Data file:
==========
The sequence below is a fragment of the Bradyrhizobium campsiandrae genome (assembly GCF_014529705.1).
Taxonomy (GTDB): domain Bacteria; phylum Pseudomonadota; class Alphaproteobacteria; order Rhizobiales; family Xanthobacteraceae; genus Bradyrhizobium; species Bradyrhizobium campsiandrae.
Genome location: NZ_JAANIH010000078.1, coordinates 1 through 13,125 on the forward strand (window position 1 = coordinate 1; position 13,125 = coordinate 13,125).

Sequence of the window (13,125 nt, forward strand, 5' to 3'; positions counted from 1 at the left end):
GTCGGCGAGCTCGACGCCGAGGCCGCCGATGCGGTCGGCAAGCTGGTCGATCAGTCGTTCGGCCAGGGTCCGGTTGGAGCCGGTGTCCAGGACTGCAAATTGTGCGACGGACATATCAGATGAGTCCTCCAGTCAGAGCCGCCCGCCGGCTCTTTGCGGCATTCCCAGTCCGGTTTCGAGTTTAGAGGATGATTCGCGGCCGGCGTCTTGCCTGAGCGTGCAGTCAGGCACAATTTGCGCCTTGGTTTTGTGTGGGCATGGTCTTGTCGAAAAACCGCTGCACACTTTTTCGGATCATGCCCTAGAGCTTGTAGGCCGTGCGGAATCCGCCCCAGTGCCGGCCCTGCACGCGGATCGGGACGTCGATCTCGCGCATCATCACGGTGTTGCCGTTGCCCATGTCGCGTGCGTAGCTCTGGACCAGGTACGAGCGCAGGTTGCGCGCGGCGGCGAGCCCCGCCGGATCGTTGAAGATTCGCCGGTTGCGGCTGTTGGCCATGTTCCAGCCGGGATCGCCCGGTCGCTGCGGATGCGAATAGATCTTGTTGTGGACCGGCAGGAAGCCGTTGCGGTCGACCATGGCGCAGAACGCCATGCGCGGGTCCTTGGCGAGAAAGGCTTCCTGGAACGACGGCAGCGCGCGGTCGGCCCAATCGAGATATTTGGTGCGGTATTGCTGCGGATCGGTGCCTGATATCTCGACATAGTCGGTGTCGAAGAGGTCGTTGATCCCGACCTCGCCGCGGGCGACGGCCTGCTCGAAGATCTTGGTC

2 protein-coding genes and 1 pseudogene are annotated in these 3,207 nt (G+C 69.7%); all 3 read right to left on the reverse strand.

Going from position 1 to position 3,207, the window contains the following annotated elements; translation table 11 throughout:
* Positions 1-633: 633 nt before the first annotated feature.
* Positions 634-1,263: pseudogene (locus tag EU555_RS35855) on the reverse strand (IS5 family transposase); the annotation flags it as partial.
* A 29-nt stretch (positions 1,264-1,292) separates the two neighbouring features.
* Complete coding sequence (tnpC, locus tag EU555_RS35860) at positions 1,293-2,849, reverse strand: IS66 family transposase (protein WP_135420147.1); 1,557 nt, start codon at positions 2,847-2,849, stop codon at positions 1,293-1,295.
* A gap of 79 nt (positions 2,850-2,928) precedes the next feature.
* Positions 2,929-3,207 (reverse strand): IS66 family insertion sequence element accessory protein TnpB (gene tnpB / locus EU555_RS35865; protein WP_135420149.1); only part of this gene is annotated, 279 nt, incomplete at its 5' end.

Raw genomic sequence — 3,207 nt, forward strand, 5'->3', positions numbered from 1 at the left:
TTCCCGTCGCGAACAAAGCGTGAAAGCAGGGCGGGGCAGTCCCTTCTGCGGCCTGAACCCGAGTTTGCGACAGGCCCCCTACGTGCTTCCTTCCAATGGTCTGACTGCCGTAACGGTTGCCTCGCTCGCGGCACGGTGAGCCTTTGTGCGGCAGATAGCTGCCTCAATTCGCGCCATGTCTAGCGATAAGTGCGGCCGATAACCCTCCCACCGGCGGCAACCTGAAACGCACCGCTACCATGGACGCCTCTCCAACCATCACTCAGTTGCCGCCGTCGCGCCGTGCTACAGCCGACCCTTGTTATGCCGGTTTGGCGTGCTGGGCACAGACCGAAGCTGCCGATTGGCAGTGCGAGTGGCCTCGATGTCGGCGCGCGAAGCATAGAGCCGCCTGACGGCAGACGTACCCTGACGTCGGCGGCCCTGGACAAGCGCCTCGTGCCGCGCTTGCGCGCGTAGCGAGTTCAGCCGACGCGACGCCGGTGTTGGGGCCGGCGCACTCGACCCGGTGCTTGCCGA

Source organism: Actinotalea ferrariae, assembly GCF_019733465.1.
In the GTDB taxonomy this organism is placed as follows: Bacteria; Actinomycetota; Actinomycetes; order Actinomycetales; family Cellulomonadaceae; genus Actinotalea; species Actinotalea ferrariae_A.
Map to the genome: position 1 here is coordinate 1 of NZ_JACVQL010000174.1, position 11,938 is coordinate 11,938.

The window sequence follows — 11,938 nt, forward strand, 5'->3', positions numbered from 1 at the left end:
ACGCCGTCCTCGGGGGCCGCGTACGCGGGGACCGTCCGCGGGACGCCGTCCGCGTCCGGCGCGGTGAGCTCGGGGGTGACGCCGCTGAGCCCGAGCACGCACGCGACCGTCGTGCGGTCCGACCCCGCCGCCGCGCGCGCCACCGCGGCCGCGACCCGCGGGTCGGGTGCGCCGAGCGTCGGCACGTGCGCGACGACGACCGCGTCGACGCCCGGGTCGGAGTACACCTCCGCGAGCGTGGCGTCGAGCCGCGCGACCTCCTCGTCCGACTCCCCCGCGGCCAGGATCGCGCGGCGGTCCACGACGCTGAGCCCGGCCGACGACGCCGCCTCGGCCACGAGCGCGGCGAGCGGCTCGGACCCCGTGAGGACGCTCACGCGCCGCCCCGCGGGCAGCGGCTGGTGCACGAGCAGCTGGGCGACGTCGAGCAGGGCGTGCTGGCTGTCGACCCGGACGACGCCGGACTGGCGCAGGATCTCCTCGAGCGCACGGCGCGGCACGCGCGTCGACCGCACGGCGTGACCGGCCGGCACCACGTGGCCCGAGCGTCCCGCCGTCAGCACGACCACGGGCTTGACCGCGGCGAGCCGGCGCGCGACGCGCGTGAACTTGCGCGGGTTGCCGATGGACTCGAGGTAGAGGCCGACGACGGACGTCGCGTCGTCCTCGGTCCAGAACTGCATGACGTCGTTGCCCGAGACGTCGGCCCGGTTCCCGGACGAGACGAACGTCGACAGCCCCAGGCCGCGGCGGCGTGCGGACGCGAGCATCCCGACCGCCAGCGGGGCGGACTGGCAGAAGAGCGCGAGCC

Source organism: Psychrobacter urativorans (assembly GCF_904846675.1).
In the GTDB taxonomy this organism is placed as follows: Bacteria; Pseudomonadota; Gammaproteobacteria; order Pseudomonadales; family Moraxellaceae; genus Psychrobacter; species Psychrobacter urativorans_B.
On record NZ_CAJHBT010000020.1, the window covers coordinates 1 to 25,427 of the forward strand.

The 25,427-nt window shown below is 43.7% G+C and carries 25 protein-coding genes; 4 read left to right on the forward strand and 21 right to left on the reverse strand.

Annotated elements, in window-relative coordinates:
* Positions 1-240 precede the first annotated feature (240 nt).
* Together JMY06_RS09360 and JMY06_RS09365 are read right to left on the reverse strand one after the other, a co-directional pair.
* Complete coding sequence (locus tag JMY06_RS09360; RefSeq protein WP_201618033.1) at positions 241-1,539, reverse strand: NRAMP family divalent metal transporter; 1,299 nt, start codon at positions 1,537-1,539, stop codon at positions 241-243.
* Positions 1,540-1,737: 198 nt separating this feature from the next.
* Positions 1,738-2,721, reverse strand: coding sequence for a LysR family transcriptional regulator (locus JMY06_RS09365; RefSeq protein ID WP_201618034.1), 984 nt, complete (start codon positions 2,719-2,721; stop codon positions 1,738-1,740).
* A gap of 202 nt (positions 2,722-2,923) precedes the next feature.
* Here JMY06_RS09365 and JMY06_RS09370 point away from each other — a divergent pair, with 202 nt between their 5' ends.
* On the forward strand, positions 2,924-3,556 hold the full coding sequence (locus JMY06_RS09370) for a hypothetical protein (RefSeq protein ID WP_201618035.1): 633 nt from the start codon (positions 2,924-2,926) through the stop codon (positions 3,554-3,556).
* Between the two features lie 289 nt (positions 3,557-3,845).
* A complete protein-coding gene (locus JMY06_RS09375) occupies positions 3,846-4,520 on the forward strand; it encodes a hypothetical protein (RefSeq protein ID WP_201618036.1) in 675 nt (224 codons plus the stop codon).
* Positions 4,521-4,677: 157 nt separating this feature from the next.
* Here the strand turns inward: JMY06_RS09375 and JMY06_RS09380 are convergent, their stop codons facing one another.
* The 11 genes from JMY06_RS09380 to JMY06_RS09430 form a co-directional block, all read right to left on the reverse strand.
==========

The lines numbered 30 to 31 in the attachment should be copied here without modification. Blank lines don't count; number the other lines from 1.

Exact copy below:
* Positions 1,738-2,721, reverse strand: coding sequence for a LysR family transcriptional regulator (locus JMY06_RS09365; RefSeq protein ID WP_201618034.1), 984 nt, complete (start codon positions 2,719-2,721; stop codon positions 1,738-1,740).
* A gap of 202 nt (positions 2,722-2,923) precedes the next feature.